Andrew Poulter’s 2004 article “A History of Personal Computers” describes the beginning of micro-computing and the development of the computers around the evolution of the Intel 4004 chip. It gives the details of such early microcomputers as Altair, Micral, Mark-8 and Apple II, telling when, how and why each innovation occurred and how it contributed to the dynamics of the market. The interactions of the developers of Apple II, as well as the background for the development of the Apple microcomputers are also explained. Programs developed for these machines are mentioned, as well as clubs that formed on college campuses and other institutions for the purpose of learning and sharing the technology. The article notes that such giants of the computer world as Bill Gates and Steven Wozniak rose up from such clubs/universities.
“Apple II History,” written by Steven Weyhrich, tells the history of the Apple Company, centering the work especially on the development and legacy of the Apple II computer. It contains sections that deal with the background to the start of the company, the various models of computers developed over the years, hardware and software developed for them, and the languages in which their programs were written. The section on the Apple II computer features testimonials by Steve Wozniak, the designer and developer of the Apple II as well as the BASIC program on which it ran. Weyhrich also shows how the initial BASIC program evolved into the Integer BASIC. He delves into the process of the computer’s development, as well as challenges the technicians and producers faced within the market as well as with the government. Later, the article examines the reaction of customers when the Apple II was first released, and gives details about what the layman encountered while using the machine.
Manish Srivastava’s 1996 overview of the life of Steven Wozniak tells the details of the man who invented the Apple II computer. It gives an overview of his time spent with Hewlett Packard, then focuses on his friendship with Steven Jobs and the forming of the Apple Company. Srivastava mentions the connections between Wozniak’s former work and the innovations of the Apple II. The evolution of the Apple Company and the later models of computers developed within comprises much of the article. It also mentions Wozniak’s return to university to finish his computer science and engineering degrees. The article then tells of his subsequent disappearance from the public eye.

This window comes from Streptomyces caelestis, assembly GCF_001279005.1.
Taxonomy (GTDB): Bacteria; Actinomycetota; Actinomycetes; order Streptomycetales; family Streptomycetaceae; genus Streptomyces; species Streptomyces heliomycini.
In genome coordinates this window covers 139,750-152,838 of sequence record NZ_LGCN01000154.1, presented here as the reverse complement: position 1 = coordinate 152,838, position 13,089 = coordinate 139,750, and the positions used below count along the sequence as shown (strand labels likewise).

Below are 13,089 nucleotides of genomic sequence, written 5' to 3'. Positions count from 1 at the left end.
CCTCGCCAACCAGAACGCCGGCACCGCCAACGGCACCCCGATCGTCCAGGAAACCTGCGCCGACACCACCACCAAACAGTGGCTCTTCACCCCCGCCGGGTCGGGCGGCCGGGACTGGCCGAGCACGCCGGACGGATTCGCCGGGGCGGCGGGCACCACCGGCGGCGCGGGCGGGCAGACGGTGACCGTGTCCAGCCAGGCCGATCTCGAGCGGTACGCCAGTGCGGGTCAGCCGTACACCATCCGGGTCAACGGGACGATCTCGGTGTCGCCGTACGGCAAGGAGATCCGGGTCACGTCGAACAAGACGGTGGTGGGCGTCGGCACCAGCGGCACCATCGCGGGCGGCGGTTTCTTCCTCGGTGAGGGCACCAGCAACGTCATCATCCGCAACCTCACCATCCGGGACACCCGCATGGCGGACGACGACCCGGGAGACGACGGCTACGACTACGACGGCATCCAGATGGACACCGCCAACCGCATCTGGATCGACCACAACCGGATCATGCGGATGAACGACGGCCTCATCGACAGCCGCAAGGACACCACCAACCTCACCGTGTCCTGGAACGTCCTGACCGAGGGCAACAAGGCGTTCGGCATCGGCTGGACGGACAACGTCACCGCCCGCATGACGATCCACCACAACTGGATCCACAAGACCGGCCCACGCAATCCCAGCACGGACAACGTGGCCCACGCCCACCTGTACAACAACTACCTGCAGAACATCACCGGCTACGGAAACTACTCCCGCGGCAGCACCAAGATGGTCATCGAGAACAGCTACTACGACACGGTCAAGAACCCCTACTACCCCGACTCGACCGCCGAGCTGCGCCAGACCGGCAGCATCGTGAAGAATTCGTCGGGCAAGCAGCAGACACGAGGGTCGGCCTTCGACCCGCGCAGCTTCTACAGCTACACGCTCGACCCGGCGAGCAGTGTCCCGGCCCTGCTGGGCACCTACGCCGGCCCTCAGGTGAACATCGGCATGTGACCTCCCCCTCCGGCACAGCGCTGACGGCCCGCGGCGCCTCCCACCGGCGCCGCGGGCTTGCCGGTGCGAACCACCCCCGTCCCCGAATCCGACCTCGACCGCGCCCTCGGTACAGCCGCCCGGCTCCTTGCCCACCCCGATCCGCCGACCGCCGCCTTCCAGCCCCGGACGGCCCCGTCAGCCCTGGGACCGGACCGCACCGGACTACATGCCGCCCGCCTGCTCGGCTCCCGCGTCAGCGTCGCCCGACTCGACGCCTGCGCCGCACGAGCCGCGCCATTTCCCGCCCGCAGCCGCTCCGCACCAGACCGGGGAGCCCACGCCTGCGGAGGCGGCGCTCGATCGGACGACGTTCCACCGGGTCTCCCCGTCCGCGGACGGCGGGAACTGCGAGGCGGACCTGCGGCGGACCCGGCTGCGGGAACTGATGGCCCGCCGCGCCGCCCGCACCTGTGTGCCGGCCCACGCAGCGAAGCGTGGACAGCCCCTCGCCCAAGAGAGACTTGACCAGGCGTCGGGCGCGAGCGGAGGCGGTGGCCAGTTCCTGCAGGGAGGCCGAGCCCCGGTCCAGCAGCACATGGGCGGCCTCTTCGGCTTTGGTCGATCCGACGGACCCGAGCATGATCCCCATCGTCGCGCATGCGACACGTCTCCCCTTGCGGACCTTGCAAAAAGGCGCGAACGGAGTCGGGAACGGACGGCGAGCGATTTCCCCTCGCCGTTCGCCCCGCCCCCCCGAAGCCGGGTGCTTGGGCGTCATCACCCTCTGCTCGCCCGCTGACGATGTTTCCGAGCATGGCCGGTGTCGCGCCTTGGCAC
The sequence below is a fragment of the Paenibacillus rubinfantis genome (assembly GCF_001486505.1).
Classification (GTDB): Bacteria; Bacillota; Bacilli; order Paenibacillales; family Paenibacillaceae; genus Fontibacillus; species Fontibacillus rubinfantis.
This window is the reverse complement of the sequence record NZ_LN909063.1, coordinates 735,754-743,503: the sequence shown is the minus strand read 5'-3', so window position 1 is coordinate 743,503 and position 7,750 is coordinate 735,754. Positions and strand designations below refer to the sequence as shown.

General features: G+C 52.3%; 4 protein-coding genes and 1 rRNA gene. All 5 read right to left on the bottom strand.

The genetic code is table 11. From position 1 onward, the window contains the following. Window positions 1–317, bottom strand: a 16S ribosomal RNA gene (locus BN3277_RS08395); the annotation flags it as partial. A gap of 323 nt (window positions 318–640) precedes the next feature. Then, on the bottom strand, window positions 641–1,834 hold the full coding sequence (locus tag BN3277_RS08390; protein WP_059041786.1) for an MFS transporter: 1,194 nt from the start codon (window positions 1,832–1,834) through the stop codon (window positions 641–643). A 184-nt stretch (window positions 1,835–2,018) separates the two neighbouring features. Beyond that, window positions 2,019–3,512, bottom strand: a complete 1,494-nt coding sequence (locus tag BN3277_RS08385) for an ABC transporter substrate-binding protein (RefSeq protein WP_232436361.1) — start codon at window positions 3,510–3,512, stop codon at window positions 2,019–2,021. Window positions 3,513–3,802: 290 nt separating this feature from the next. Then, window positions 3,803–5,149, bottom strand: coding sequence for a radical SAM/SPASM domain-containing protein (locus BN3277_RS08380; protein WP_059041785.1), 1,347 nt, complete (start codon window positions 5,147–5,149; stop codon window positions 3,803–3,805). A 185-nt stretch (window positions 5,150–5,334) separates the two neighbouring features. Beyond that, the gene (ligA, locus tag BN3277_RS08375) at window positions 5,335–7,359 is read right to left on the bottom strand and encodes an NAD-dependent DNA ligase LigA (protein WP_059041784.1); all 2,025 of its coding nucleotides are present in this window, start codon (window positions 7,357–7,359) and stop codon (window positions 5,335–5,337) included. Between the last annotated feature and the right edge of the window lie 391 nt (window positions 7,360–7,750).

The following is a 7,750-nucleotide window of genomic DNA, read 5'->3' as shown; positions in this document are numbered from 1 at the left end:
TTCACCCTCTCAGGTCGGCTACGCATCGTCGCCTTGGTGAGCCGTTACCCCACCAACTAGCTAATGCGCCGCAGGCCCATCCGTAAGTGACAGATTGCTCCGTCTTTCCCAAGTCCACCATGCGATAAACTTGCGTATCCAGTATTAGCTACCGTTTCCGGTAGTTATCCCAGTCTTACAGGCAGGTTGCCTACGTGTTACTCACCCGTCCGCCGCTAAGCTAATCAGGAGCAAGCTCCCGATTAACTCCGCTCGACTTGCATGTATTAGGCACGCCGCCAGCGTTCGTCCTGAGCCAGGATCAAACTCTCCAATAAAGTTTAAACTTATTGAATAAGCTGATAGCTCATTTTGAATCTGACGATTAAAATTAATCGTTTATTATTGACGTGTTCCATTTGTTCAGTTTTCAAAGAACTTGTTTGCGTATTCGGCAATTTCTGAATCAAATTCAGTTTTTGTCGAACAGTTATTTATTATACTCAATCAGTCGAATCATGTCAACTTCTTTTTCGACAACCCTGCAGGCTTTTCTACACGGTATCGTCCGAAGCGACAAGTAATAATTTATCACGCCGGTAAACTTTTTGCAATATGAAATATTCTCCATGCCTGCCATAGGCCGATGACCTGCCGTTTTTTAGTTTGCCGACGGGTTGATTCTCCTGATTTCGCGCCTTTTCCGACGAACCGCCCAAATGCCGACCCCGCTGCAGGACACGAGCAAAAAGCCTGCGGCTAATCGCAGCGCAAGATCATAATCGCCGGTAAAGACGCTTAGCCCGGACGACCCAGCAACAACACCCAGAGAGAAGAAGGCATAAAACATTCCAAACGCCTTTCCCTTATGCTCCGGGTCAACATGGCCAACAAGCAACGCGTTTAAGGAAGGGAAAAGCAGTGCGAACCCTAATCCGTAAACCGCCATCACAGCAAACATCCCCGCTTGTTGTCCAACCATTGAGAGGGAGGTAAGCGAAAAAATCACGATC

The Wikipedia article “the Floppy Disk” outlines the development and evolution of the storage device. The article describes the steps taken by the several developers from several companies, beginning with the introduction of the 8-inch disk, through the 5 ¼-inch minifloppy, to the latest 3.5 inch floppy disc. The article then presents other devices that have led to the gradual phasing out of the floppy disk. It later tells about the different formats and capabilities of the disks throughout the years, as well as the different ways in which engineers have sought to extend the life of the floppy disk in and beyond the digital age.
McLean, P. (2006). “Apple’s Safari Showing Major Growth among Browsers.” 7 May 2006. http://www.appleinsider.com/article.php?id=1677
Poulter, S. (2004). “A History of Personal Computers.” Andrew Poulter. 7 May 2006. http://www.andrew.poulter.com/a_history_of_personal_computers.htm
Schoenherr, S. E. (2004). “The Evolution of the Computer.” History Department at the University of San Diego. 6 May 2006. http://history.acusd.edu/gen/recording/computer1.html
Srivastava, M. (1996). Steven Wozniak. 7 May 2006. http://ei.cs.vt.edu/~history/WOZNIAK.HTM
Weyhrich, S. (2006). Apple II History. 7 May 2006. http://apple2history.org/index.html
Wikipedia. (2006). Floppy Disk. Wikipedia: the free encyclopedia. 7 May 2006. http://en.wikipedia.org/wiki/Floppy_disk